5. Arnold, Ivo J.M., 2006. "Optimal regional biases in ECB interest rate setting," European Journal of Political Economy, Elsevier, vol. 22(2), pages 307-321, June.
  6. I. Arnold & C.J.M. Kool, 2004. "The Role of Inflation Differentials in Regional Adjustment: Evidence from the United States," Working Papers 04-13, Utrecht School of Economics.
  7. Taylor, John B., 1993. "Discretion versus policy rules in practice," Carnegie-Rochester Conference Series on Public Policy, Elsevier, vol. 39(1), pages 195-214, December.
  8. Gerlach, Stefan & Schnabel, Gert, 1999. "The Taylor Rule and Interest Rates in the EMU Area," CEPR Discussion Papers 2271, C.E.P.R. Discussion Papers.
  9. Maria ELEFTHERIOU, 2003. "On the Robustness of the "Taylor Rule" in the EMU," Economics Working Papers ECO2003/17, European University Institute.
  10. von Hagen, Jürgen & Brückner, Matthias, 2001. "Monetary policy in unknown territory: The European Central Bank in the early years," ZEI Working Papers B 18-2001, ZEI - Center for European Integration Studies, University of Bonn.
  11. Hayo, Bernd & Hofmann, Boris, 2003. "Monetary policy reaction functions: ECB versus Bundesbank," ZEI Working Papers B 24-2003, ZEI - Center for European Integration Studies, University of Bonn.
  12. Yvonne Adema, 2004. "A Taylor Rule for the Euro Area Based on Quasi-Real Time Data," DNB Staff Reports (discontinued) 114, Netherlands Central Bank.
Full references (including those not matched with items on IDEAS)

Citations

Citations are extracted by the CitEc Project, subscribe to its RSS feed for this item.
as in new window

Cited by:
  1. Hayo, Bernd & Méon, Pierre-Guillaume, 2013. "Behind closed doors: Revealing the ECB's decision rule," Journal of International Money and Finance, Elsevier, vol. 37(C), pages 135-160.
  2. Arnold, Ivo J.M., 2006. "Optimal regional biases in ECB interest rate setting," European Journal of Political Economy, Elsevier, vol. 22(2), pages 307-321, June.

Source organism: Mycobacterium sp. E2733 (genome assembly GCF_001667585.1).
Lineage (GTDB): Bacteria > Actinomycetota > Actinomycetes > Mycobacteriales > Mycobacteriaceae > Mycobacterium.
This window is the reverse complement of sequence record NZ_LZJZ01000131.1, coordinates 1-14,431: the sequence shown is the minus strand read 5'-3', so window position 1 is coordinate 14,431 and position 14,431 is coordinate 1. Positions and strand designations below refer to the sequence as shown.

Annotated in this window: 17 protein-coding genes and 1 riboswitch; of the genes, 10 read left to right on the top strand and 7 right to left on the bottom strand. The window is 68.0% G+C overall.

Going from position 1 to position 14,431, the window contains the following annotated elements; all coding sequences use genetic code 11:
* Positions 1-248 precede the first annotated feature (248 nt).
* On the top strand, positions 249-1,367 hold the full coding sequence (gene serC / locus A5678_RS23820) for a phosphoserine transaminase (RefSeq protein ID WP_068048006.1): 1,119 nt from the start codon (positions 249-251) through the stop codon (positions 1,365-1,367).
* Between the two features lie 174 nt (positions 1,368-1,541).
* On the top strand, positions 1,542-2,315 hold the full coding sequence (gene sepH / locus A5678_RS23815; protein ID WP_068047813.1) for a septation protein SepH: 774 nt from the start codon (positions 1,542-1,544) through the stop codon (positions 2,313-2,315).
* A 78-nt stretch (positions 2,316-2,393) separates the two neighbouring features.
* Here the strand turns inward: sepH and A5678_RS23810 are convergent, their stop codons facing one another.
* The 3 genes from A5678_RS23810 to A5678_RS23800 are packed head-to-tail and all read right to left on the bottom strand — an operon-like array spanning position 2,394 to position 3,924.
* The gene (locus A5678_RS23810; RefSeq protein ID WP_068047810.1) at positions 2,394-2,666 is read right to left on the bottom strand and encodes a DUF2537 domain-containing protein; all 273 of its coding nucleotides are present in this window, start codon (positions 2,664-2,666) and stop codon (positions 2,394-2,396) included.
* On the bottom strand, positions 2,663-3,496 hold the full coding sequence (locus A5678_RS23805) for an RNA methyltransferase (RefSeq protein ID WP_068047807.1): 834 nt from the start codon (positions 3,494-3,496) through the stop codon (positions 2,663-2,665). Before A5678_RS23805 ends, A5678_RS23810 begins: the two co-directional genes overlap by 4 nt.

3. H.J. Roelfsema, 2006. "Why are federal central banks more activist?," Working Papers 06-06, Utrecht School of Economics.

Lists

This item is not listed on Wikipedia, on a reading list or among the top items on IDEAS.

Statistics

Access and download statistics

Corrections

When requesting a correction, please mention this item's handle: RePEc:use:tkiwps:0503. See general information about how to correct material in RePEc.

For technical questions regarding this item, or to correct its authors, title, abstract, bibliographic or download information, contact: (Marina Muilwijk).

If you have authored this item and are not yet registered with RePEc, we encourage you to do it here. This allows to link your profile to this item. It also allows you to accept potential citations to this item that we are uncertain about.

If references are entirely missing, you can add them using this form.

If the full references list an item that is present in RePEc, but the system did not link to it, you can help with this form.

If you know of missing items citing this one, you can help us creating those links by adding the relevant references in the same way as above, for each refering item. If you are a registered author of this item, you may also want to check the "citations" tab in your profile, as there may be some citations waiting for confirmation.

Please note that corrections may take a couple of weeks to filter through the various RePEc services.